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  1. 1
    161774

    Research on the regulation of human fertility: needs of developing countries and priorities for the future, Vol. 2, Background documents.

    Diczfalusy E; Diczfalusy A

    Copenhagen, Denmark, Scriptor, 1983. 2 986 p.

    Volume 2 of papers from an international symposium starts with chapter 7--available methods of fertility regulation; problems encountered in family planning programs of developing countries. Natural family planning is discussed here, as well as contraceptives and male and female sterilization. Chapter 8 covers research problems with regard to epidemiological, service, and psychosocial aspects of fertility regulation. Family planning is stressed in this chapter. Chapter 9 discusses future methods of fertility regulation: progress in selected areas. New contraceptive agents are discussed, such as luteinizing hormone releasing hormone and its analogues, gossypol for men, and immunological methods of fertility regulation. Chapter 10 also discusses future methods of fertility regulation, but from the point of view of research needs and priorities as viewed by program directors and advisers. Views and research priorities of the Population Council, and the Indian Council of Medical Research are given. Research needs and priorities in China are discussed, as is the role of the World Health Organization's Special Program of Reseach, Development and Reserch Training in Human Reproduction. Lastly, chapter 11 covers the role of governments, agencies and industry in reseach on fertility regulation. The role of the Agency for International Development, the US National Institutes of Health; and the World Bank, among others, are discussed.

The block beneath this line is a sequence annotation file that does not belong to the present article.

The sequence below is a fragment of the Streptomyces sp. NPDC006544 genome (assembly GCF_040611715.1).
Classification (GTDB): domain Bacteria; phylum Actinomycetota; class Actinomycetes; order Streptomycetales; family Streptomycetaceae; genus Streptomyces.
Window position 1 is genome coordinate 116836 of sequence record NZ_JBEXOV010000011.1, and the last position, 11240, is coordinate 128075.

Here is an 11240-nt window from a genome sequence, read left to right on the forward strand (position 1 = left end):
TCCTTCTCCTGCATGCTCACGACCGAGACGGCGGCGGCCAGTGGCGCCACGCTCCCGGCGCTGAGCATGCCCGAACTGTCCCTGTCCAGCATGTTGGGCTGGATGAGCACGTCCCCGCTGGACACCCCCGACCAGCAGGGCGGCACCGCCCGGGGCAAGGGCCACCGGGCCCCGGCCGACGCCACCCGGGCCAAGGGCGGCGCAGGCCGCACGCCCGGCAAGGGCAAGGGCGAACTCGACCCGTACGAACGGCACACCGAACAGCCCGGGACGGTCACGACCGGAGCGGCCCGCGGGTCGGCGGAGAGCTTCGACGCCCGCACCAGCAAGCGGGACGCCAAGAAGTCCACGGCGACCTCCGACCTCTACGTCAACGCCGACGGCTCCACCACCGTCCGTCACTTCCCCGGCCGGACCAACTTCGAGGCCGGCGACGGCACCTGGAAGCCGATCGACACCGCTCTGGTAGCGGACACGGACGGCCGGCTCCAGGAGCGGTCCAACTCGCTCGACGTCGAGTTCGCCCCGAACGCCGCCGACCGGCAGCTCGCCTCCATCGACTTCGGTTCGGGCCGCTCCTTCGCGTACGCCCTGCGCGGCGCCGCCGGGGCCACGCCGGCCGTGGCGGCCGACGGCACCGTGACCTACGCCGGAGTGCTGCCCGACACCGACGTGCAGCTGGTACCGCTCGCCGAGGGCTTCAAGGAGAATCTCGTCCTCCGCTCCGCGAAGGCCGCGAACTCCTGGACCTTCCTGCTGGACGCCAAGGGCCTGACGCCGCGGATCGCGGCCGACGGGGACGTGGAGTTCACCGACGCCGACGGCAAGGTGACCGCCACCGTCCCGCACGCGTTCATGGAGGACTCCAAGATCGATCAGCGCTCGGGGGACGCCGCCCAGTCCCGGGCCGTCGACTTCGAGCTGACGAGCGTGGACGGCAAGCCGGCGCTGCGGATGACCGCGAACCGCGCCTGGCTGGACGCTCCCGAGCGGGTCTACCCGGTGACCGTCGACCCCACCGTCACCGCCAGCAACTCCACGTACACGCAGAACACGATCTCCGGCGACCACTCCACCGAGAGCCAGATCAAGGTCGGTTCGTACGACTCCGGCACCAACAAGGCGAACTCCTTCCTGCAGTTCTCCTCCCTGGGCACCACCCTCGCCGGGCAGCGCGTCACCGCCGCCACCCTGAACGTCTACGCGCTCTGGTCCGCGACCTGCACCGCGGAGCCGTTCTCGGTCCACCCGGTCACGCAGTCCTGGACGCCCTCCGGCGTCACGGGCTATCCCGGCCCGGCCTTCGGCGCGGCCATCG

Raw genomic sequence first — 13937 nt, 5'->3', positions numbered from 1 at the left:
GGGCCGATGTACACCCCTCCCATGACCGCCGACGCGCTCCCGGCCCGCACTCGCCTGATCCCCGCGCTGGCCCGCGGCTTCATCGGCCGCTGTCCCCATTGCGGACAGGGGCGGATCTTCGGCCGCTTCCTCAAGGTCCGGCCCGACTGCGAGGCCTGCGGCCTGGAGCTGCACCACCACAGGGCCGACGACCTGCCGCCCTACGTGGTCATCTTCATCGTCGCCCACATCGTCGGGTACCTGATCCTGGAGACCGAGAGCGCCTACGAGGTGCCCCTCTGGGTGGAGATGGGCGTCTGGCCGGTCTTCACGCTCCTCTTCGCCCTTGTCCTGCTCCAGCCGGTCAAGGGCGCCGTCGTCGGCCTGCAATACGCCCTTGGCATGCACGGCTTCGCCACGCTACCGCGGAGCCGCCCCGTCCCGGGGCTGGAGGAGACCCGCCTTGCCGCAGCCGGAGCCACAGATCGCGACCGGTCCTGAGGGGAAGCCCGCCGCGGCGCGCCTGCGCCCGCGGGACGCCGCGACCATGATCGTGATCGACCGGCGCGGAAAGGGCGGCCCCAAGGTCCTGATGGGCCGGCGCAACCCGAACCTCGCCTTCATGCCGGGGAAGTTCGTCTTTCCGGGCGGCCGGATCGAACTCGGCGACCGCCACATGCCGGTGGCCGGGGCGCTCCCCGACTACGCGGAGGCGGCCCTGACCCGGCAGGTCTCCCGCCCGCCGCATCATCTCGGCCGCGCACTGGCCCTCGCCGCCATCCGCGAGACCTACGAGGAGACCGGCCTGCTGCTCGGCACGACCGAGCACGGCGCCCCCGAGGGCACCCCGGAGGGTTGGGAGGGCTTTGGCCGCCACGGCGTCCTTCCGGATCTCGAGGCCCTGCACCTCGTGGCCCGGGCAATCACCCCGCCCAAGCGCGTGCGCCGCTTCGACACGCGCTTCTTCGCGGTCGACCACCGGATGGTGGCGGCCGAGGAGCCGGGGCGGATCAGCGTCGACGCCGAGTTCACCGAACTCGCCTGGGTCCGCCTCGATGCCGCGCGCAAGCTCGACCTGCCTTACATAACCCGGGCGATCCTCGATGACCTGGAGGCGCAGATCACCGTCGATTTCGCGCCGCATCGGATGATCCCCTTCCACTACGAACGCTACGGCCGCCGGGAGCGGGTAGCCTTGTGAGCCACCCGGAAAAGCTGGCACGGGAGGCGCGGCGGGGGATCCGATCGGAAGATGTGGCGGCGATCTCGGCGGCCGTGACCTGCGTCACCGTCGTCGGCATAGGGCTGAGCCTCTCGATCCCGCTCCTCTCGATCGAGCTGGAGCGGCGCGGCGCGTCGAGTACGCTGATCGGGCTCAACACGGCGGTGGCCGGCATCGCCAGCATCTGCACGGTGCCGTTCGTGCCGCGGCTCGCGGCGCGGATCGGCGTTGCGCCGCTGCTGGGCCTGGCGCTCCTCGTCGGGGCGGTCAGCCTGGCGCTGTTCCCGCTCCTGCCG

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  2. 2
    021048

    Twelfth Annual Report.

    World Health Organization [WHO]. Special Programme of Research, Development and Research Training in Human Reproduction

    Geneva, Switzerland, WHO, 1983 Nov. 167 p.

    As the main instrument within WHO for promoting and coordinating international research and development relating to family planning, the Special Programme aims to improve the health status of the populations of developing countries by: devising improved approaches to the delivery of family planning care in the primary health care context; assessing the safety of existing methods of fertility regulation; developing new birth control technology; and generating the knowledge and technology required for the prevention and treatment of infertility. The 2nd and related objective of the Programme is to promote national self-reliance for research in family planning by collaborating with national authorities in building up manpower and facilities that will enable developing countries to plan and carry out research, adapt technology, and contribute fully to the advancement and application of science. The major topics under review are research and development, institution strengthening, dissemination of information, and relations with industry and patents. The chapter on research and development includes a discussion of: delivery of family planning care; current methods of fertility regulation; development of new methods such as new intrauterine devices, sterilization and birth control vaccines; infertility; and interagency coordination on biomedical research in fertility regulation.
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